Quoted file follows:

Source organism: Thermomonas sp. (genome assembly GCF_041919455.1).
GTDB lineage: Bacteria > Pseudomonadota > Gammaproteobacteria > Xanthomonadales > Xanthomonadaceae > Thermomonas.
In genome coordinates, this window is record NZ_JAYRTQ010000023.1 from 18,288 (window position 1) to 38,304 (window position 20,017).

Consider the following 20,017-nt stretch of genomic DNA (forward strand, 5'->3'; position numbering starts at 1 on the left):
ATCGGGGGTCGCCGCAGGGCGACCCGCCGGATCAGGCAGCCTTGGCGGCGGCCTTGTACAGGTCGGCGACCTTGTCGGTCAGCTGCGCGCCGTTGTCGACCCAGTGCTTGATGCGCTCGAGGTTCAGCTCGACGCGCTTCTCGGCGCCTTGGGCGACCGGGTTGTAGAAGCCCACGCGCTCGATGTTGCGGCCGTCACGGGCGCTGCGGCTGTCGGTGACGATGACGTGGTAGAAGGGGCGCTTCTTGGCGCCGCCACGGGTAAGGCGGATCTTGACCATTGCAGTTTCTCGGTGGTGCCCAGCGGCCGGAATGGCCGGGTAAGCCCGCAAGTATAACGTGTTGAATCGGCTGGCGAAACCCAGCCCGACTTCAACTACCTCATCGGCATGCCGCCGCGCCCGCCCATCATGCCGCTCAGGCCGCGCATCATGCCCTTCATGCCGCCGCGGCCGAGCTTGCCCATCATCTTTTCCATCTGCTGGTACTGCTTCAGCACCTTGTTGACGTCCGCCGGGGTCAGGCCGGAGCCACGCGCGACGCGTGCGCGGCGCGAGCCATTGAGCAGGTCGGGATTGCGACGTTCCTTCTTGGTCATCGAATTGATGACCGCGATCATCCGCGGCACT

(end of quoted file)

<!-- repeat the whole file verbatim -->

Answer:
Source organism: Thermomonas sp. (genome assembly GCF_041919455.1).
GTDB lineage: Bacteria > Pseudomonadota > Gammaproteobacteria > Xanthomonadales > Xanthomonadaceae > Thermomonas.
In genome coordinates, this window is record NZ_JAYRTQ010000023.1 from 18,288 (window position 1) to 38,304 (window position 20,017).

Consider the following 20,017-nt stretch of genomic DNA (forward strand, 5'->3'; position numbering starts at 1 on the left):
ATCGGGGGTCGCCGCAGGGCGACCCGCCGGATCAGGCAGCCTTGGCGGCGGCCTTGTACAGGTCGGCGACCTTGTCGGTCAGCTGCGCGCCGTTGTCGACCCAGTGCTTGATGCGCTCGAGGTTCAGCTCGACGCGCTTCTCGGCGCCTTGGGCGACCGGGTTGTAGAAGCCCACGCGCTCGATGTTGCGGCCGTCACGGGCGCTGCGGCTGTCGGTGACGATGACGTGGTAGAAGGGGCGCTTCTTGGCGCCGCCACGGGTAAGGCGGATCTTGACCATTGCAGTTTCTCGGTGGTGCCCAGCGGCCGGAATGGCCGGGTAAGCCCGCAAGTATAACGTGTTGAATCGGCTGGCGAAACCCAGCCCGACTTCAACTACCTCATCGGCATGCCGCCGCGCCCGCCCATCATGCCGCTCAGGCCGCGCATCATGCCCTTCATGCCGCCGCGGCCGAGCTTGCCCATCATCTTTTCCATCTGCTGGTACTGCTTCAGCACCTTGTTGACGTCCGCCGGGGTCAGGCCGGAGCCACGCGCGACGCGTGCGCGGCGCGAGCCATTGAGCAGGTCGGGATTGCGACGTTCCTTCTTGGTCATCGAATTGATGACCGCGATCATCCGCGGCACT